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Review: Westworld (1973)

Director: Michael Crichton | 88 minutes | action, thriller, , fiction | Actors: , , , , Alan Oppenheimer, , , , , Michael T. Milker, , Majel Barrett, Anne Randall, ,

Have you always wanted to live out your fantasies? Want to be a gunfighter in the wild west, for example? That is possible, and in Delos, where lifelike robots are walking around that serve to entertain the holiday guests. The guests themselves do not run any risk, until the robots no longer allow themselves to be controlled by their makers. Despite the talk of “malfunction” and the increasingly deviant behavior of the robots, for commercial reasons, the entertainment for the customers in the three fantasy worlds is of course continued. And that is why it is also the technology that gets out of hand in this film that will significantly reduce the amusement value of the park for the holiday guests.

The story focuses mainly on the two friends Martin and John Blane (Benjamin and Brolin). In the western town where they can act out their fantasies, brawls and shootings are the order of the day, and soon a gunfighter (Brynner) crosses their path several times. Brynner is the star of this production, carries the entire film and his way of acting creates a perfect threat on his part. This also because he seems to have taken a personal grudge against Martin and Blane and because of the obvious pleasure he has in committing his wrongdoing, which is reflected in his slightly sarcastic frozen smiles. Brynner’s performance is best portrayed in the lengthy and successful chase scene in the second part of the film and this part is what makes the film the most rewarding. Annoying for his target (ten?), But all the more exciting for the viewer, is that Brynner plays a robot that is a precursor to ’s Terminator robot, notably including Schwarzenegger’s famous phrase ‘I’ll be back’ on him. applies, because it keeps coming (although quite predictably), which of course contributes in a desirable way to maintaining the tension and action.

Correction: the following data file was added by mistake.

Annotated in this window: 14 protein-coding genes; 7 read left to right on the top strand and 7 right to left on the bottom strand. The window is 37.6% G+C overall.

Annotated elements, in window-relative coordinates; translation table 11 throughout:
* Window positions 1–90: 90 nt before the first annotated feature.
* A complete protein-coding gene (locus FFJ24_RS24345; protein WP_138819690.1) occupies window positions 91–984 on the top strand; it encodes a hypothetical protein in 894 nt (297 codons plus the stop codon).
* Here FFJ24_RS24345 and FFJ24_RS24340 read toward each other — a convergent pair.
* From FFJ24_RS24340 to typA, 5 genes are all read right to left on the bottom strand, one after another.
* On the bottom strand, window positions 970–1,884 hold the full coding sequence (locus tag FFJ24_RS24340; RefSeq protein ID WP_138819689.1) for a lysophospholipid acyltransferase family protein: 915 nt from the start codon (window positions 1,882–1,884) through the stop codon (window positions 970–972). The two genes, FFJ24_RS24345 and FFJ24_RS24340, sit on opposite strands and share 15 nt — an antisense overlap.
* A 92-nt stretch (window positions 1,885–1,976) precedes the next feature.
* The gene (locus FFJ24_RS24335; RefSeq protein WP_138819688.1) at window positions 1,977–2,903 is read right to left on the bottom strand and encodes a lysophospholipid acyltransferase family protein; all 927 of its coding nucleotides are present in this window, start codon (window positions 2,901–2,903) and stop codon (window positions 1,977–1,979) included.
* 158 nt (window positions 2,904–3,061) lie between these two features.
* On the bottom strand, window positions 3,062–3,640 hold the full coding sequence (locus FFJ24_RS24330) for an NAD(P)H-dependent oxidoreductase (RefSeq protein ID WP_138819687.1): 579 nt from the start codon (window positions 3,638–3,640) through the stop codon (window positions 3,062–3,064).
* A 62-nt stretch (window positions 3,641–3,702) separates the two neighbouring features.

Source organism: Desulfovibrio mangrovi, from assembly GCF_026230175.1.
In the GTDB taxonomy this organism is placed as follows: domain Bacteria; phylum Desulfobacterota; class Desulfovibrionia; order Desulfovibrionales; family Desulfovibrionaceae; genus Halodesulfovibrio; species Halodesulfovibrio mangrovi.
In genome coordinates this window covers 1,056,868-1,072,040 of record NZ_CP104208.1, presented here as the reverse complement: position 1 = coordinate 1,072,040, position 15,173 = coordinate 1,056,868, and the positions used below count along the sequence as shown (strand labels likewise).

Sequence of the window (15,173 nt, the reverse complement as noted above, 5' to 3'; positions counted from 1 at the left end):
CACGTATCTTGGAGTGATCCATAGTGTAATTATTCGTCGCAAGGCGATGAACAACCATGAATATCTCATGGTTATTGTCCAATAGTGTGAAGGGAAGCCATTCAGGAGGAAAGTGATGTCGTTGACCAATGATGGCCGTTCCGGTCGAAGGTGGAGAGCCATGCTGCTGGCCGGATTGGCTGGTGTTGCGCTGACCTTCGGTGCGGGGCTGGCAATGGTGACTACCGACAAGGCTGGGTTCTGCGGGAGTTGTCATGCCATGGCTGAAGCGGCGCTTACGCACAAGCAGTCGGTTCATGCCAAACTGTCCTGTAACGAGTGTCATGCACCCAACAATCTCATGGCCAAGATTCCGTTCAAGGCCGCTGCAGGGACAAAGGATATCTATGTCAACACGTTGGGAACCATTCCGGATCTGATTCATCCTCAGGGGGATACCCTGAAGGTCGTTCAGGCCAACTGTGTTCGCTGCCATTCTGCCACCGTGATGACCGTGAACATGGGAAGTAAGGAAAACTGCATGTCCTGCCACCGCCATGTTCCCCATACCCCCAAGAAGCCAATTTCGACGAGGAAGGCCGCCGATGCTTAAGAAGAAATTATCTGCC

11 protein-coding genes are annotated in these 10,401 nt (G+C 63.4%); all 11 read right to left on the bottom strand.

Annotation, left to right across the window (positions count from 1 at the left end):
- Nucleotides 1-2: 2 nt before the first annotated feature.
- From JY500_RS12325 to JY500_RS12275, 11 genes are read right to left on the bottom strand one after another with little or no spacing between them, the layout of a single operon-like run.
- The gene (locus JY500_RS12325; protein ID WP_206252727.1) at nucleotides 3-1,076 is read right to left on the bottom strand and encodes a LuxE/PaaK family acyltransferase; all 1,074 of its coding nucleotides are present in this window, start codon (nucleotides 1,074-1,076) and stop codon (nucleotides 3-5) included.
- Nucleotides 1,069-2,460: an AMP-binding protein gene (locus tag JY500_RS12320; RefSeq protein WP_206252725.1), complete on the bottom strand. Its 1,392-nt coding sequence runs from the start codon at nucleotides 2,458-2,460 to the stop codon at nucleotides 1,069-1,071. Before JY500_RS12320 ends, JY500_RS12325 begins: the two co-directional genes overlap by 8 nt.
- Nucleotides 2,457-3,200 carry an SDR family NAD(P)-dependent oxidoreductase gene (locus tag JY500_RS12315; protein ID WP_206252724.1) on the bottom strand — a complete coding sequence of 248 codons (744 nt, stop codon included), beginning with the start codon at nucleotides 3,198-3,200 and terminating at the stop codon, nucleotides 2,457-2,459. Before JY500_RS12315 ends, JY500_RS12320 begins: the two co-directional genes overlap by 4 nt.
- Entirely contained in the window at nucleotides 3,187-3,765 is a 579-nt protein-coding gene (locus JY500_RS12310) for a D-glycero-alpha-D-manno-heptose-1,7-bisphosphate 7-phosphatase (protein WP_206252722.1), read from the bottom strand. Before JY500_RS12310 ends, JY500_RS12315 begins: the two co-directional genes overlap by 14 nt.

In addition to Martin and Blane, a few more characters are brought forward, most notably the holiday guest in the medieval part of the amusement park and the holiday guest who can now play as “raw” sheriff. But identification with these characters is hardly achieved due to their underexposure. Their fate did provide the necessary noteworthy action, but some increased identification possibilities with these other holiday guests would have been welcome.

There are also some question marks in the story. Why can the gunfighter robot now suddenly hit the holiday guests while this was not possible before? This cannot be explained by the emotions they seem to develop, so is it only caused by failing technology? Or is it a combination of both? But how is it possible that the horse robots do not show deviant behavior while the rattlesnake and human robots do? Ultimately, the cause does not become clear, so that the moral of the story that director Crichton may want to bring forward does not become clear (Do not put too much faith in the technology? Be responsible in acting out your fantasies?). How is it that the eyesight of the robots can be deceived so easily? With a technology that can produce such robots, this could have been better designed. Why doesn’t the control room have an emergency exit? In addition to the various question marks that arise, the pace in the first part of the film is sometimes a bit slow, but the flaws are quickly forgotten when the robots run wild. After the various ‘safe’ confrontations for holiday guests, this speaks all the more to the imagination.

After all, the special effects seem rather old-fashioned, especially compared to later films. But let this not be an objection, it actually enhances the charm of this film, especially in the scenes in which the various robots shot down and in other ways disabled are refurbished. So sit down when this film presents itself because, while looking a bit dated in some respects, it is all in all a successful piece of action, excitement and entertainment.

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